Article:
What To Look For When Shopping Farm Land

 The prospect of owning farmland is becoming a more popular theme among today’s investors and buyers. The value of this land has been on the rise and many …

 The prospect of owning farmland is becoming a more popular theme among today’s investors and buyers. The value of this land has been on the rise and many people are looking for alternative ways to earn an income. Farmland is becoming more and more accessible to the average investor, meaning it is no longer the experts and agricultural gurus purchasing up the land. So if you are in the market for some farmland, there are certain things you need to know before snatching up your plot of paradise.


One of the most important factors of quality farmland is the soil. Without understanding the type and history of the soil, you might as well me shopping blindfolded. One thing to discuss with the sellers is the profile and history of annual crop rotation. Proper care and rotation of the soil ensures its potential productiveness for future crops.

In addition to discussing the history with the seller, you should ask for any recent soil tests or request that one be done if there are no recent results. This can help to provide information regarding nutrients that are present or missing from the soil. The missing nutrients are a key factor as adding those nutrients back into the soil is going to be costly.

Another factor regarding soil is comparing tillable acres to total acres on the farm. This is an evaluation of what percentage of the property can be used for production. Any idle land that can be reclaimed for tillable acreage should also be taken into consideration along with the cost of work to reclaim it.

Finally, you’ll want to understand the farm’s drainage situation. You’ll need to look at things such as if if farm is terraced, the condition of the terraces, or if it is not terraced, what type of erosion damage has occurred. Drainage will have a long lasting and major impact on production of the farm and the resulting revenue.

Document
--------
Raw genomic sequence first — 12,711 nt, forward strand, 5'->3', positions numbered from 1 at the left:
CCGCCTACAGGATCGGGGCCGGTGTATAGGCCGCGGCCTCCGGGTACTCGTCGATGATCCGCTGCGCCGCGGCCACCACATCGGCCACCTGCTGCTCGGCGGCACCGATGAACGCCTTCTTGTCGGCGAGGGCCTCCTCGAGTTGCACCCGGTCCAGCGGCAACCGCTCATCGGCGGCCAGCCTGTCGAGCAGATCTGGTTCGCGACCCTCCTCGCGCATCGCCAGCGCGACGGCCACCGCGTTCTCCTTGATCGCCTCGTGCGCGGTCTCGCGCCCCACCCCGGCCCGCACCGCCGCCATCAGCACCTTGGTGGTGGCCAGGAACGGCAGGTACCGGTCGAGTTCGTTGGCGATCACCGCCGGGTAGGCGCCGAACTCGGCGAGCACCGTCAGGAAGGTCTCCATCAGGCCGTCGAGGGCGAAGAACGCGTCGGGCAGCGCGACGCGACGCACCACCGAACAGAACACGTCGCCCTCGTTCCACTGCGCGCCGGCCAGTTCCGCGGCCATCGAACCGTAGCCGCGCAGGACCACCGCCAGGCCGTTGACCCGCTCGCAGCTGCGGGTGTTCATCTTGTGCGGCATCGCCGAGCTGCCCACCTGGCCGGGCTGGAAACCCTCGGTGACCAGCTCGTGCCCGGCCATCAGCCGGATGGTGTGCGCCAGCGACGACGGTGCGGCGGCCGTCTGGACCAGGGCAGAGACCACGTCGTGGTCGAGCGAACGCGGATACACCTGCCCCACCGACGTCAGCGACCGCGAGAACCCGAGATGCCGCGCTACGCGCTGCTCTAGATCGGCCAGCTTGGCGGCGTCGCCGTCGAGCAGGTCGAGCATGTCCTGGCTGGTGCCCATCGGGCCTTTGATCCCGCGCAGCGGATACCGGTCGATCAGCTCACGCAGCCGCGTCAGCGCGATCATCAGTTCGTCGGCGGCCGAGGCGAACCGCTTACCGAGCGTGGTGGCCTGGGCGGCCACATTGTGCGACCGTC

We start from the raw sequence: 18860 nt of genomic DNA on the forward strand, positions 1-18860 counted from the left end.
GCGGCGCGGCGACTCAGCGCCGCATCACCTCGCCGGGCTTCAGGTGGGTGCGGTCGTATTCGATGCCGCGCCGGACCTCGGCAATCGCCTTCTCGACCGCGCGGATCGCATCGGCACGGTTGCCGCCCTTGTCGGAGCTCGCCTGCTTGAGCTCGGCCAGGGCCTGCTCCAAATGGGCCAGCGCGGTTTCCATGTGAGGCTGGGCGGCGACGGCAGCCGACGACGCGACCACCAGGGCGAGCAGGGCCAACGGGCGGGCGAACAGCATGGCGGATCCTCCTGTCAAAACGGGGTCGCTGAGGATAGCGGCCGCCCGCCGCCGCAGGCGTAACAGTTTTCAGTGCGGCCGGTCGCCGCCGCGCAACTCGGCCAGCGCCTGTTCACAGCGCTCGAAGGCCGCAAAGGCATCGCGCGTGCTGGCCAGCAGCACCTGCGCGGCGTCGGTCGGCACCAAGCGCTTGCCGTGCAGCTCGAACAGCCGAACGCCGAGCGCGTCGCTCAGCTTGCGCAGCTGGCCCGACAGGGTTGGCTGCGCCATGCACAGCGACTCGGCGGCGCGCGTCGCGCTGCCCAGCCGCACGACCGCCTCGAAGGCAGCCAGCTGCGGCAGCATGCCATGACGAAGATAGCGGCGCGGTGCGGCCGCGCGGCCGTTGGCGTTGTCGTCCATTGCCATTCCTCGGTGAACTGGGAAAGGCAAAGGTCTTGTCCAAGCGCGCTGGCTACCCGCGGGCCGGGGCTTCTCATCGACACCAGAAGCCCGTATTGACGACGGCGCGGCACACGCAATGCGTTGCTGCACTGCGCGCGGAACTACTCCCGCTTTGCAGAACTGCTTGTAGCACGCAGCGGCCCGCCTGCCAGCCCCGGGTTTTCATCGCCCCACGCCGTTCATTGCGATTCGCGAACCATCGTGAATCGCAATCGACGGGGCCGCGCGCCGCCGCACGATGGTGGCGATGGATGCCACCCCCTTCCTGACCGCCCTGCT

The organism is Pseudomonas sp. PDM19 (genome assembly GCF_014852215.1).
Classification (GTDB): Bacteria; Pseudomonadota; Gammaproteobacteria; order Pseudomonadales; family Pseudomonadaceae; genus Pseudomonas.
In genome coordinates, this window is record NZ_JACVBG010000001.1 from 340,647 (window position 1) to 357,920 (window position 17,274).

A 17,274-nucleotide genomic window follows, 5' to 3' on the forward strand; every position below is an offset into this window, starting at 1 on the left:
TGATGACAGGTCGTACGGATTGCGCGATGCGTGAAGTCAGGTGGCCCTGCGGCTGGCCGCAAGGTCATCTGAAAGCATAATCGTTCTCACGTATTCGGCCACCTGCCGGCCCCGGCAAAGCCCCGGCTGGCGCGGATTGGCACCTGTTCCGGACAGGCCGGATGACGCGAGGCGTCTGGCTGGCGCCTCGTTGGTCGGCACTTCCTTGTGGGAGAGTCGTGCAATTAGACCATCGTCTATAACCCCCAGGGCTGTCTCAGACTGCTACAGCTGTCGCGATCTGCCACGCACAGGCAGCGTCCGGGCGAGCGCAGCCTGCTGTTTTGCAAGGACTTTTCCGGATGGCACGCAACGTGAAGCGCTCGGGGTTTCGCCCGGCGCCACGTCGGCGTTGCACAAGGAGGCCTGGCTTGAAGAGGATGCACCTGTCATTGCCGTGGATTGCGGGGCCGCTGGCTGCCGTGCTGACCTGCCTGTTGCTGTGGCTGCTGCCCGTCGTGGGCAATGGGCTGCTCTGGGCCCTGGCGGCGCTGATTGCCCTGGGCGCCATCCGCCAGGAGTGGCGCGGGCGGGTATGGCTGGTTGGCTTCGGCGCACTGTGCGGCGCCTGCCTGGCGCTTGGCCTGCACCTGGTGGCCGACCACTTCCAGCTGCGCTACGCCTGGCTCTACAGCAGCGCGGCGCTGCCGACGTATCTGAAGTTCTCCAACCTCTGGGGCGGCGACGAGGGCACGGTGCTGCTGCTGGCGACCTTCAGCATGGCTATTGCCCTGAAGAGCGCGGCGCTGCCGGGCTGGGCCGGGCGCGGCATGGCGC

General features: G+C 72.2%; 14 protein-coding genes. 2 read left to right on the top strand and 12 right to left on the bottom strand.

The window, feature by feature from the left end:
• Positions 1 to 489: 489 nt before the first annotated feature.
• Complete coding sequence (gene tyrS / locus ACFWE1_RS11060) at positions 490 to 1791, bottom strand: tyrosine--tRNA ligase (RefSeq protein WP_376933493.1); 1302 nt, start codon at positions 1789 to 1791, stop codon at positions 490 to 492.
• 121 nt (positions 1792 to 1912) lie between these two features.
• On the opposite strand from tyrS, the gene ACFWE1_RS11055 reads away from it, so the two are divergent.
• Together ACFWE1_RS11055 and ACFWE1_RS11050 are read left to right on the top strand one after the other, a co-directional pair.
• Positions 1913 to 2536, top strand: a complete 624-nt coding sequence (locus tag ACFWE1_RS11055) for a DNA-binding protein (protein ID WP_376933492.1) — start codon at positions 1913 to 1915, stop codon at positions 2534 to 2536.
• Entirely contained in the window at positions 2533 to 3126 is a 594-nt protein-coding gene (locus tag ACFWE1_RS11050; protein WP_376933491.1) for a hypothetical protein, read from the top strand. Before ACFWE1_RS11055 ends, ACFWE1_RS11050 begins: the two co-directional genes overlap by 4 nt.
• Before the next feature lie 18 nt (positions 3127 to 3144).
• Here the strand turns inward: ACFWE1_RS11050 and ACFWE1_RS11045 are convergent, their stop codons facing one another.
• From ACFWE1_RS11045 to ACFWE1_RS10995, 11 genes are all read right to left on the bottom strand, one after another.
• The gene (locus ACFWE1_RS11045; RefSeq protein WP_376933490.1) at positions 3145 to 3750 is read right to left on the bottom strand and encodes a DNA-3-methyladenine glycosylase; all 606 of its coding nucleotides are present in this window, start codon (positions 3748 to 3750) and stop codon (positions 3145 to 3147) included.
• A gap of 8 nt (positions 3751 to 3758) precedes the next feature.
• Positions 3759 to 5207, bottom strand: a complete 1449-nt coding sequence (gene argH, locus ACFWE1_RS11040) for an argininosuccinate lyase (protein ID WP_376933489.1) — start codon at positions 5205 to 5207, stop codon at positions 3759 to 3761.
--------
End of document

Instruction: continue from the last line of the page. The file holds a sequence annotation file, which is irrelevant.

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Another factor to look at when buying a property is how much you are purchasing and verifying the property boundaries. If the land hasn’t been surveyed, you’ll want to make sure one is done to make sure you are getting what you think you are paying for.


Another important area to review when buying farmland is how the property is zoned. Legal zoning is not the most exciting aspect of owning a farm but it is a very necessary one to understand. Zoning can affect your plans for the farm. The county should be able to tell you what the area has been zoned for and any zoning requirements. If the land you are considering is zoned in a way that conflicts with your plan, you are better off looking elsewhere for farmland.

Water Source

Getting back to the actual land, you’ll want to know what the water source for your farmland is. Whether you are raising livestock or growing crops, your water source is of utmost importance. You’ll want to know if the property is irrigated and if the water rights convey with the property. A major valuation factor in your farmland will be establishing an adequate water supply.


Similarly to homes, the higher the appraisal, the better the property. The downside to having a farmland appraisal is that they are not cheap. However, having one is the best way to determine the actual value of the land. This will allow you to determine if the sales price matches the actual value. If you refuse to get an appraisal, you should at least look at comparable sales in the area while taking a look at things such as price per acre, water sources, and types of crops grown there.

Gas, Mineral, Wind Rights

Understanding the rights for natural resources such as gas, minerals, and wind will help you evaluate the property. As with the water source, you’ll want to make sure that the rights for these resources convey to you as the purchaser.

Included Items

Finally, take a look at what items are included with the sale of the property. This includes pretty much anything that can be moved. So you’ll want to find out if the sale includes things such as gates, livestock panels, fence posts, feeders, sheds, equipment, and more.


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